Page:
Tsvi Achler MD/PhD

Tutorial Video
Email: achler@gmail.com



Sensory recognition is an essential foundation upon which cognition and intelligence is based. Without recognition the brain cannot interact with the world. The internal form in which recognition information is stored dictates how memory and processing is achieved. Moreover, currently diseases and injuries affecting circuits responsible for sensory processing and recognition are incurable (e.g. Alzheimer's, strokes, Schizophrenia, Parkinson's, and so on). Ultimately the goal is to obtain a better understanding in order to dynamically predict, interact with, and provide treatment strategies for diseases affecting processing.

The fundamental question I study is: in what form does the brain store information in order to perform the most flexible recognition? Understanding of the underlying biologically motivated computations responsible for flexible recognition will have a very broad impact in neuroscience, cognitive psychology, computer science, and many other fields.

One insight involves top-down feedback connections (where output units or neurons feed back to their own inputs). This can be found ubiquitously in the brain, however, most conventional artificial neural network theories do not incorporate top-down feedback during their recognition phase. I focus on top-down feedback during recognition where Top-down feedback modifies input activation. The modified input activity is re-distributed to the network which generates feedback on this re-distribution. This is repeated iteratively to recognize inputs.

This paradigm promotes a simpler, symbolic-like form of weights enabling simpler representations. It also inherently displays human cognitive phenomena which traditional classifiers do not such as: a speed-accuracy tradoff and difficulty with similarity. Overall these findings challenge conventional assumptions and offer a biologically plausible, flexible, and dynamic approach to recognition.

Note: Looking through my publications, over the years I have explored different names for this configuration including: Input Shunt Networks, Recurrent Loop Networks, Recurrent Feedback Neural Networks, Input Feedback Networks, Regulatory Feedback Networks, Supervised Generative Models During Recognition. However, they all represent the same suppervised networks that use top-down feedforward-feedback connections During Recognition.



Selected Papers / Proceedings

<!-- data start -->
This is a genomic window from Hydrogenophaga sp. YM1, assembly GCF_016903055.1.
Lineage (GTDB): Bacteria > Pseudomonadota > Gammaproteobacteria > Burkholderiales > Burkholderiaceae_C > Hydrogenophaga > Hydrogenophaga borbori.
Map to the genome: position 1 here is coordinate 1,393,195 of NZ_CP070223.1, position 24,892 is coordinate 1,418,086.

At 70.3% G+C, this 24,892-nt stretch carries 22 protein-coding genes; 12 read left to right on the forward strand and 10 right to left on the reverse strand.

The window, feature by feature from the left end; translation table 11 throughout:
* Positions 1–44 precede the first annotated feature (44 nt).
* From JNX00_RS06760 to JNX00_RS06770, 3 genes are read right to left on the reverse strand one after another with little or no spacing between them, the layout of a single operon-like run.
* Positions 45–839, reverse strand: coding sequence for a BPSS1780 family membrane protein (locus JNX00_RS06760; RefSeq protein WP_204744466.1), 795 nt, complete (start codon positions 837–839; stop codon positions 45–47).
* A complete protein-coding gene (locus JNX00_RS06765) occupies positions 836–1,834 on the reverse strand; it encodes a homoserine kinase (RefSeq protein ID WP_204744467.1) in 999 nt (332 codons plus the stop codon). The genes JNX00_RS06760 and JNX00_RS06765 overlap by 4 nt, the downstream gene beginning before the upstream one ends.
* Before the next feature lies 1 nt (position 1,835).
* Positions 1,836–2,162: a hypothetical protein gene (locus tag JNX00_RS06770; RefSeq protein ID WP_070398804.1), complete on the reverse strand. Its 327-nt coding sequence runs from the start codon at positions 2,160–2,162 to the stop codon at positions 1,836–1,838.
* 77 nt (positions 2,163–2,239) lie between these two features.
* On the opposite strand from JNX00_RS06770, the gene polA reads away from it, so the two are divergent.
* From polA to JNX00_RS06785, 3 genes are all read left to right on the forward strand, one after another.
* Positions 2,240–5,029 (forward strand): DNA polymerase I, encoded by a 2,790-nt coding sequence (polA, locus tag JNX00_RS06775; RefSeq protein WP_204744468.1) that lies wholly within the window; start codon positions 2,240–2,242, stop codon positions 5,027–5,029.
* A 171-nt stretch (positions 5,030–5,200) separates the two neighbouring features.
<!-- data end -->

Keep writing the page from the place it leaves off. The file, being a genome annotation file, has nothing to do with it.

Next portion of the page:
Achler, T., Symbolic Neural Networks for Cognitive Capacities, Biologically Inspired Cognitive Architectures Special Issue on Neural Symbolic Networks, 2014. PDF

Achler, T., Supervised Generative Reconstruction: An Efficient Way To Flexibly Store and Recognize Patterns, arXiv:1112.2988 PDF

Achler, T., Towards Bridging the Gap between Pattern Recognition and Symbolic Representations Within Neural Networks, Neural-Symbolic Learning and Reasoning, AAAI-2012 PDF

Achler, T., Artificial General Intelligence Begins with Recognition: Evaluating the Flexibility of Recognition, Chapter in Theoretical Foundations of Artificial General Intelligence 2012 PDF

Achler, T., Non-Oscillatory Dynamics to Disambiguate Pattern Mixtures, Chapter 4 in Relevance of the Time Domain to Neural Network Models 2011. PDF

Achler, T., Bettencourt, L., Evaluating the Contribution of Top-Down Feedback and Post-Learning Reconstruction, Biologically Inspired Cognitive Architectures AAAI Proceedings, 2011. PDF

Achler, T., Amir, E., A Genetic Classifier Account for the Regulation of Expression, Chapter in Computational Neuroscience, Springer, 2010. PDF

Achler, T., Vural D., Amir, E., Counting Objects with Biologically Inspired Regulatory-Feedback Networks, Neural Networks IJCNN IEEE Proceedings, 2009. PDF

Achler, T., Omar C., Amir, E., Shedding Weights: More With Less, Neural Networks IJCNN IEEE Proceedings, 2008. PDF

Achler, T., Amir, E., Input Feedback Networks: Classification and Inference Based on Network Structure, Artificial General Intelligence AAAI Proceedings V1: 15-26, 2008. PDF.

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Workshops / Tutorials

Metrics for 'Human Level' AI

Tutorial - Plasticity Revisited: Motivating New Algorithms Based On Recent Neuroscience Research